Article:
Posted by: gdevi | March 18, 2012

Weights and Lists

An article about Bob Dylan’s first album from fifty years ago. Like the writer says here, I also really like this album–it is a sampling of everything Dylan would do as a musician later. As I was reading this article I thought of my favorite Bob Dylan songs; here they are — a few of them — in no particular order.

1. Lay down your weary tune, lay down — I just absolutely love this song — listen to the structure of the verse and the ideas it expresses– everything in nature transmuted through great humility into a cosmic music.  “The water smooth ran like a hymn/ and like a harp did hum.”

2. Chimes of freedom — Dylan has many of these finely crafted long songs and this one is really exquisite lyrically and musically. Dylan sings with great tenderness about a hard truth–those who live by the sword perish by the sword; the harder they come the harder they fall one and all. Dylan is a conservative moralist at heart–I am always astounded when I read of folks mistaking Dylan for a hippie–he is not a hippie at all–he is extremely conservative, a realist and a moralist–all great satirists are–think Flaubert, Balzac, Dostoevsky, Poe, Faulkner–and this song is one of its clearest expressions.

3. Down along the cove — I just love this song just because of its structure and technique — the same way I love the song “I want you” just because the entire first stanza is about a rejected love expressed in terms of musical instruments — lonesome organ grinder cries. the silver saxophones, the cracked bells with washed-out horns — horn, scorn, born —  ha!

4. Gospel plow — a beautiful song, period.

5. Forever Young — Again, the song that all parents wish for their children. Beautiful.

6. Tomorrow is a long time — The contrast between the title and the ideas in the song is beautiful; titles have an organic relation to the song.

7. Spirit on the Water — I really really love this song; there are so many things about this song that I love.  Dylan’s love-songs are generally unhappy at the core. But this song is happy, sensual and gospel-like all at the same time; I always think of Mahalia Jackson when I hear this song.   It is a real distilled New Orleans song. From its Old Testament opening it navigates a path to a hill that is equal parts desire, desperation, proposition and proposal.  “I am pale as a ghost holding a blossom on a stem/ you ever seen a ghost?/ No, but you’ve heard of them; put some sugar in my bowl/ I feel like laying down; I want to be with you in paradise/ and it seems so unfair/ I can’t go to paradise no more/ I killed a man back there.” It is like a scene out of Stendhal!

8. I shall be released — I always think of the Bhagavad Gita when I hear this song. There is something very eastern about this song–not everything can be replaced; not every distance is near.  And the belief that a higher power will set you free. It is a form of limit-setting. There is something intrinsically interesting about Dylan’s songwriting. On the one hand, one of Dylan’s preferred narrative mode is that of the list. Most of Dylan’s songs are carefully constructed lists. Now lists can be either open lists or closed lists. The closed-list is not very interesting. The open list is very good and Dylan is very good at it — Chimes of Freedom and so many other songs are classic examples of the open list — Tambourine Man, Blowing in the Wind, Hard Rain’s gonna fall, Masters of War, Idiot Wind, Dignity, Everything is broken etc etc — but open-lists are also a spatio-temporal challenge–because a 3 minute or 7 minute song has to end sometime. In other words, how can we aesthetically and conceptually impose a limit on an open list?  Dylan has devised several ways to sustain the open-list while conceptually exploring limit-setting — “for each and every hung-up person in the whole wide universe” (Chimes of Freedom) or “time is an ocean but it ends at the shore” (Oh Sister). In this song, I love the limit-setting — “I see my light come shining from the west unto the east.” It is open and limited at the same time. Beautiful.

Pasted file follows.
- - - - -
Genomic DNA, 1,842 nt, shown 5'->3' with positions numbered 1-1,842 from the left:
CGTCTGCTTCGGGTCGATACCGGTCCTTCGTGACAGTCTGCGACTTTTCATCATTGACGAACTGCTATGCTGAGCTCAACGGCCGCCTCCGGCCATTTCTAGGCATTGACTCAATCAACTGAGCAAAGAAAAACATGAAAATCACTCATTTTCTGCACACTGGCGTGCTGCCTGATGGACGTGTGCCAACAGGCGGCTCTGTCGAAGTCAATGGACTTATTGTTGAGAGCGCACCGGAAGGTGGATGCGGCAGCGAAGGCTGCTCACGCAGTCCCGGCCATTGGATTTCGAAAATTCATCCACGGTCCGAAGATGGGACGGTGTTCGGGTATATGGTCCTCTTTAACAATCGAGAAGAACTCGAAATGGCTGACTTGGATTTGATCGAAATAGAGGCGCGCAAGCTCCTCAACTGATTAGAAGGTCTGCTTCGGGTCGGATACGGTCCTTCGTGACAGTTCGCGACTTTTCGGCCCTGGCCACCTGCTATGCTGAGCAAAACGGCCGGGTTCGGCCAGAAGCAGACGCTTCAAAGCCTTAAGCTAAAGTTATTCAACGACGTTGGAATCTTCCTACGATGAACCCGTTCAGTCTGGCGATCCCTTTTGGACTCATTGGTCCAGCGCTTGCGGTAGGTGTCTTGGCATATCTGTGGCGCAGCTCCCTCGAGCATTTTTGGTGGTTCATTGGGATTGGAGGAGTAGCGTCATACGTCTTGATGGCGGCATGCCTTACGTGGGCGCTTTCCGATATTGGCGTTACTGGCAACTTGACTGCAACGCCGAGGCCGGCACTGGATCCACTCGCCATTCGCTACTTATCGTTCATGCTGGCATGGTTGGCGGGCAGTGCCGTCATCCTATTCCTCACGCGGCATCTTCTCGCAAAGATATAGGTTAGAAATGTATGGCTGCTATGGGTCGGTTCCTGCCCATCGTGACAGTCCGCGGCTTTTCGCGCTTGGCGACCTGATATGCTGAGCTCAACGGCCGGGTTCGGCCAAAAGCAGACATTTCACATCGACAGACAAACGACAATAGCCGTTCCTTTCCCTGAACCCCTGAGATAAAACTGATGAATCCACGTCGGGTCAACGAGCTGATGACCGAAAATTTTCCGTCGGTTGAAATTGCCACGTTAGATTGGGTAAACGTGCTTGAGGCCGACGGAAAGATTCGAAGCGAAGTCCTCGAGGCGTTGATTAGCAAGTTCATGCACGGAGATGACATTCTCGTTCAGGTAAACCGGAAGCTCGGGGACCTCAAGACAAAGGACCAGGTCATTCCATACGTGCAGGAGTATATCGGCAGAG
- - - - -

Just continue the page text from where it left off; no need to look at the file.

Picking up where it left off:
9. Idiot Wind — I think anyone who loves English would love this song. Nobody has quite sung the sentence “I can’t help it if I am lucky” quite this way before or since. I always use this song to teach prepositional phrases in my class — “Down the highway down the tracks down the road to ecstasy . . .”

10. It is not dark yet — The predicament of a writer with a heart. Very beautiful song.

11. It’s all good – I really like this song. I know people like this.

Housecleaning update: My parents continue to be shocked at my heartless purging of their paper and plastic. Today after housecleaning,  I went to my favorite Siva temple and Subramonian temple. I prayed for everyone. At the Siva temple, I saw something very beautiful. A young family had brought their baby for a tulabharam–a tulabharam is a votive offering made by Hindus to a deity of their choice in return for the wellbeing of someone or the success of some endeavor. This tulabharam was for this child — tulabharam is done on an old-fashioned weighing scale with two pans.  On one pan you put the child and in the other pan you add the child’s equivalent weight in any object used for the votive offering. This family did the votive offering with bananas–they weighed the child in front of the inner shrine and submitted the child’s equivalent weight in bananas as offering to the temple. Very sweet ceremony.


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